Using celebrities and athletes in professional wrestling has long been a staple of the business to bring new awareness to the product. It harks back to WrestleMania 1 where Vince McMahon used Muhammad Ali, Billy Martin, Cyndi Lauper and Liberace in various roles on the show and even had Mr. T team with Hulk Hogan in the main event. This show obviously changed the course of the wrestling business, and a big reason was the cross-over appeal it created by having high-profile celebrities as part of the show.
During the Monday Night Wars, WCW brought in players like Dennis Rodman, Karl Malone and Jay Leno for matches and made David Arquette their world champion for some reason. And long before that, who could forget, when WCW themed an entire show to promote the movie RoboCop 2, and ridiculously RoboCop himself had to save Sting from an attack by the Four Horsemen. But in early 1996, WCW brought in an athlete who proved to be one of their more successful celebrities, and they did so on several occasions. That was none other than future NFL Hall of Famer and one of the greatest defensive players in football history, Kevin Greene.
Kevin Greene came to WCW during his successful NFL career
Kevin Greene had a long list of awards during his 15-year NFL career (1985-1999). Greene had 160 sacks (third all-time), was a five-time Pro Bowler, three-time All-Pro, and was selected to the NFL 1990s All-Decade Team. He was even named NFL Defensive Player of the Year by an outlet in 1996, the season after his WCW debut. But amid all of this, Greene — who was a big fan of the wrestling biz — decided to lace up a pair of wrestling boots for WCW when the NFL schedule allowed. He spent a lot of time training at the WCW Power Plant because he wanted to look like he belonged.
Greene made his WCW debut at Clash of the Champions XXXII in January 1996, where he only escorted Hulk Hogan and Randy Savage to the ring for their main event match against Ric Flair and the Giant. Hogan and Savage lost, although Greene announced his presence and helped Hogan repel an attack by Brian Pillman and The Zodiac. He would have his first match five months later at the Great American Bash, alongside former NFL player Steve McMichael against the Four Horsemen’s Flair and Arn Anderson.
For two guys having their first match, Greene and McMichael definitely looked pretty solid – and the match lasted over 20 minutes. It certainly helped to have two veterans like Flair and Arn to guide them through the match, but Greene certainly looked a little more natural than McMichael, showing lots of fire and hitting some high-impact attacks. Unfortunately for Greene, McMichael turned on him by hitting him with a briefcase full of money and a Horsemen t-shirt, costing Greene the match and joining the Four Horsemen. Greene would be back for his revenge a year later.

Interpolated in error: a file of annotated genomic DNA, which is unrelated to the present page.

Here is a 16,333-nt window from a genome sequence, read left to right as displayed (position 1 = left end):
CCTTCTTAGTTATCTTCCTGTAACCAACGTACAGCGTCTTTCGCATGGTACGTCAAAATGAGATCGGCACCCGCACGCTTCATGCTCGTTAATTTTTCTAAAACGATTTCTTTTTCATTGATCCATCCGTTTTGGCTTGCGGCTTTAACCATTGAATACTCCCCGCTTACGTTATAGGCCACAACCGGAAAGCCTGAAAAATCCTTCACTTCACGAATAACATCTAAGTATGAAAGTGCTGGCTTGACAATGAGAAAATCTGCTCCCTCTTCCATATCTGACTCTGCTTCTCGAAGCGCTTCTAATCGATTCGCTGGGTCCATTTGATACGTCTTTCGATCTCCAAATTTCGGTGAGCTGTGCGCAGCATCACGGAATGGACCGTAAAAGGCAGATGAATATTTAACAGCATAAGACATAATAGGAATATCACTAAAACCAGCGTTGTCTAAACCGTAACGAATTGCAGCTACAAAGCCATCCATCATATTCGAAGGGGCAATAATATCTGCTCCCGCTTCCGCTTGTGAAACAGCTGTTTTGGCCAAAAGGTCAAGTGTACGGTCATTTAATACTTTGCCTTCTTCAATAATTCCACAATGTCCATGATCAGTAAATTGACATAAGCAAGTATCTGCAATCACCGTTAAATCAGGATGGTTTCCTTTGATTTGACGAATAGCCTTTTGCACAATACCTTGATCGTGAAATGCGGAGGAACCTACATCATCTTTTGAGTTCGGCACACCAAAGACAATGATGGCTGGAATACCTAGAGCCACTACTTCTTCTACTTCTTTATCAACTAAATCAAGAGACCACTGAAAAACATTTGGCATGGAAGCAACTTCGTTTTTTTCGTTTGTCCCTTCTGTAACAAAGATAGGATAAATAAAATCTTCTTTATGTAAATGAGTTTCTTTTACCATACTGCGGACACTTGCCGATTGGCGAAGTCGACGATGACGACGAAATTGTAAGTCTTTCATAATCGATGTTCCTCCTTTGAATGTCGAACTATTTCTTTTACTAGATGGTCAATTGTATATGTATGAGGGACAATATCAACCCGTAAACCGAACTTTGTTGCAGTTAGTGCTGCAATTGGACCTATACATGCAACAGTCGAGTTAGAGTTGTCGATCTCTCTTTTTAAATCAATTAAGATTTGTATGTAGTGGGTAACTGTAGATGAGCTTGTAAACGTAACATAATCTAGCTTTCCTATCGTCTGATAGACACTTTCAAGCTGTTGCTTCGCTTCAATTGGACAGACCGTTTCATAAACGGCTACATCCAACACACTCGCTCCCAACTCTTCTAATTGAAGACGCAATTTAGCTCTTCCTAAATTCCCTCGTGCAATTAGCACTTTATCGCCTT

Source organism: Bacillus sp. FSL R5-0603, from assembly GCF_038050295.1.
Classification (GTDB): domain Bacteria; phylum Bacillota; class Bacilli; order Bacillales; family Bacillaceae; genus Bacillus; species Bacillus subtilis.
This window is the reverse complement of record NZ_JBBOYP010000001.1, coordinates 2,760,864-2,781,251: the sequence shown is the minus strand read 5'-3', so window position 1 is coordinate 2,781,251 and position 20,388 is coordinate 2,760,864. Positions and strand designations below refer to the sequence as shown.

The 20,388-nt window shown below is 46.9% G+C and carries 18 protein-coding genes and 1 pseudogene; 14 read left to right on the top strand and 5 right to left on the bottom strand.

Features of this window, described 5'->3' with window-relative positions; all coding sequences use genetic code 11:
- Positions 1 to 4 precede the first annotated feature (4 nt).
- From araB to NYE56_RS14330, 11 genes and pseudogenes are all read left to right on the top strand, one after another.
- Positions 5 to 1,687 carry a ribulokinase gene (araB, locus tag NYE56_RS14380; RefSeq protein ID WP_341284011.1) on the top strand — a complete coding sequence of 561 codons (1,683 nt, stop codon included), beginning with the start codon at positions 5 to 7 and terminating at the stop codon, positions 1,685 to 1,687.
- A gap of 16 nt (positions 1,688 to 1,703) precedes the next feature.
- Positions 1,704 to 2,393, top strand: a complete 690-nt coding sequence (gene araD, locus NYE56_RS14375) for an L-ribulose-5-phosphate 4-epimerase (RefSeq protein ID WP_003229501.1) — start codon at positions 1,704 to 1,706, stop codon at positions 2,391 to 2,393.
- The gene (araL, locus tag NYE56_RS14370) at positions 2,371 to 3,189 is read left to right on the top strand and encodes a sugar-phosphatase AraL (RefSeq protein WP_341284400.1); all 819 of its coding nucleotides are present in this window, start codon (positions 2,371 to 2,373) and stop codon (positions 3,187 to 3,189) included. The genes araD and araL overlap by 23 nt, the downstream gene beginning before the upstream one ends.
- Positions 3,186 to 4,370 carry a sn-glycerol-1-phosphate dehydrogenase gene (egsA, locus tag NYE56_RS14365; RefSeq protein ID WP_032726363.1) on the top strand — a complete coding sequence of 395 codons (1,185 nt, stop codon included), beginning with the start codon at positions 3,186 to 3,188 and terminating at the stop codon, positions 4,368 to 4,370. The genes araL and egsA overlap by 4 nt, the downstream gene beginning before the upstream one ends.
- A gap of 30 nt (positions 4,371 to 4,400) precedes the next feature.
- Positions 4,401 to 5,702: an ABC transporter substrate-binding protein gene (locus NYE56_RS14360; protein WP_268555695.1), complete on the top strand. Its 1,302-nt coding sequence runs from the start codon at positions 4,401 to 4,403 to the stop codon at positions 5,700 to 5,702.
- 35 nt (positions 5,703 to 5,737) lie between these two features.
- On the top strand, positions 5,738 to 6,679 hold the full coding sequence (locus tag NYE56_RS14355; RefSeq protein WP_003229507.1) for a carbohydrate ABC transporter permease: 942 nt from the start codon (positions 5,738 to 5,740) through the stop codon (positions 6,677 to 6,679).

Kevin Greene Main Evented a PPV in his second match
Greene returned to WCW in May 1997 after leading the Carolina Panthers to the NFC Championship game. Before getting revenge on McMichael, Greene would team up with Flair and Roddy Piper to face off against the NWO team of Kevn Nash, Scott Hall and Syxx in the main event of Slamboree in Charlotte, NC – home of the Panthers. Of course the crowd was hot for Greene and he was impressive once again as he took the pinfall victory after a power slam on Syxx.
A month later, at the Great American Bash, Greene got his revenge on McMichael after Jeff Jarrett accidentally cracked McMichael with a briefcase — bringing the circle full of last year. Greene returned to WCW for the last time in June 1998. During an interview on Nitro, he was attacked by The Giant, leading to a main event match between the two. Greene would win via DQ when Curt Hennig and Rick Rude attacked him, but he was saved by Goldberg, a former Los Angeles Rams teammate. The altercation would lead to a match with The Giant at Bash at the Beach, which Giant would win after a chokeslam.
NFL teams have begun to include a “no wrestling” clause in Kevin Greene’s contract
Greene had five matches between 1996 and 1998 – including four on PPV – and he got to share the ring with some of the biggest names in wrestling history. He was just different from other celebrities in wrestling. He had the looks, the natural charisma, and most importantly, he really cared about him. Unfortunately, his short career came to an end when NFL teams began putting a “no wrestling” clause in his contract, and he finally chose football. Greene would only play two more years in the NFL, but he never stepped into a wrestling ring again. He is credited as one of the larger “What if?” in wrestling history when he was able to unleash himself and give wrestling a real shot like former linebackers Goldberg and The Rock. But what we got was certainly better than nothing, and Kevin Greene’s place in history will always be remembered. Rest in peace with the legend.